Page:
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Re: odd code in xfs_remove

To: Christoph Hellwig <hch@xxxxxx>
Subject: Re: odd code in xfs_remove
From: David Chinner <dgc@xxxxxxx>
Date: Fri, 11 Apr 2008 12:31:45 +1000
Cc: xfs@xxxxxxxxxxx
In-reply-to: <20080410185445.GA7521@lst.de>
References: <20080410185445.GA7521@lst.de>
Sender: xfs-bounce@xxxxxxxxxxx
User-agent: Mutt/1.4.2.1i
On Thu, Apr 10, 2008 at 08:54:45PM +0200, Christoph Hellwig wrote:
> unlike xfs_rmdir or xfs_rename xfs_remove always passes 0 instead of the
> reserved blocks to xfs_dir_removename which means the latter always
> operated in the ENOSPC mode.  This seems rather strange to me, so a
> second pair of eyes, especially on a tree with history back to day 0
> would be nice.

Originially, back in the days of dir1 (1994) when xfs_dir_removename()
was expanded to take a block count, only xfs_rename() passed a value
in (MAX_EXT_NEEDED). Both xfs_rmdir and xfs_remove passed zero.

Then some time later (pv 519072):

irix/kern/fs/xfs/xfs_vnodeops.c - 1.356
        - Add more vnode tracing points.  Remove some cruft from merge errors.
          Speed up xfs_remove by getting a real space reservation unless the fs
          is full, then reverting to a zero space reservation (bug 519072). 

The speed up was for dir v1, which doesn't exist on linux. Then in pv 653987:

irix/kern/fs/xfs/xfs_vnodeops.c - 1.395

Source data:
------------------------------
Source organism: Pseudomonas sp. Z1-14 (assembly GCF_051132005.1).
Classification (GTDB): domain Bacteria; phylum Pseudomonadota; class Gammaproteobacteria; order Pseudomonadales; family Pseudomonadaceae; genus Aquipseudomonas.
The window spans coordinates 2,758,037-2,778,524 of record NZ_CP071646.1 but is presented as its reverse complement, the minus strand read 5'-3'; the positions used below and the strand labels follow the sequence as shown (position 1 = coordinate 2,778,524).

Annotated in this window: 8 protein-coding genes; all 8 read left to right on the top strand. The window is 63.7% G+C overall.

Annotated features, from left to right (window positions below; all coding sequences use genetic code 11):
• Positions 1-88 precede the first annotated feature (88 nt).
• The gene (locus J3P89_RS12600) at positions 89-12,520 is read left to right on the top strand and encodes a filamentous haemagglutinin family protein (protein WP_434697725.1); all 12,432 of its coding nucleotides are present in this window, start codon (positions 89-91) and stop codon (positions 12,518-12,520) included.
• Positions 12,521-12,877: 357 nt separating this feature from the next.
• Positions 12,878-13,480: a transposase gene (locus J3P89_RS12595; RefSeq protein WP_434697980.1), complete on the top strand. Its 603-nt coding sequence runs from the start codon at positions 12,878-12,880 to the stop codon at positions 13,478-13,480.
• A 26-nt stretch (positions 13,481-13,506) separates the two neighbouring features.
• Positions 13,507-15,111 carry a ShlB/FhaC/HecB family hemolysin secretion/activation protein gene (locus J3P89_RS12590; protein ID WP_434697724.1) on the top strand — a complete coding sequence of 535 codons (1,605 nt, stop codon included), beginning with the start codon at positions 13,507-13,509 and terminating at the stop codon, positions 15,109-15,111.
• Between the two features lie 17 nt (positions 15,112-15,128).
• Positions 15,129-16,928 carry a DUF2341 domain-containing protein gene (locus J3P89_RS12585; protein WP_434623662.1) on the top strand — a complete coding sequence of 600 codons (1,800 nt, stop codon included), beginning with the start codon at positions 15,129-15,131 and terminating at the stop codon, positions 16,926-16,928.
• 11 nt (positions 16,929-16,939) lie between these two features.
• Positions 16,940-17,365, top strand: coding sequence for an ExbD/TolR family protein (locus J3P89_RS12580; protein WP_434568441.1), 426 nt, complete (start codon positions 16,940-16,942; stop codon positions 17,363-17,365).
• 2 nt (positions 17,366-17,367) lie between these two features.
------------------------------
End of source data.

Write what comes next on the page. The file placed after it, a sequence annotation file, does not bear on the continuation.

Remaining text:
- In xfs_link, call xfs_dir_canenter before xfs_dir_createname if we
          have no space reservation.
          In xfs_rmdir, get a 0 space reservation if we can't get the real space
          reservation (as is done for xfs_remove).
          In xfs_symlink, properly account for resblks throughout so we don't 
          make it go negative to a xfs_bmapi call.

The key point here is that in rev 1.395, the variable resblks got passed
into xfs_dir_removename(), whilst in 1.356, it didn't. This was work
that preceeded dir v2, so was probably fixing bugs found as a result.

The remove name case with resblks = 0 avoids block allocation during
modification of the alloc btree to insert newly freed blocks at
ENOSPC; instead it just leaves the empty leaf block in place in the
directory.

Looks like no harm is done by this and it's a rarely hit corner
case, but it would appear that we should be passing in resblks in
remove if only to avoid a potential transaction reservation
overrun....

Cheers,

Dave.
-- 
Dave Chinner
Principal Engineer
SGI Australian Software Group


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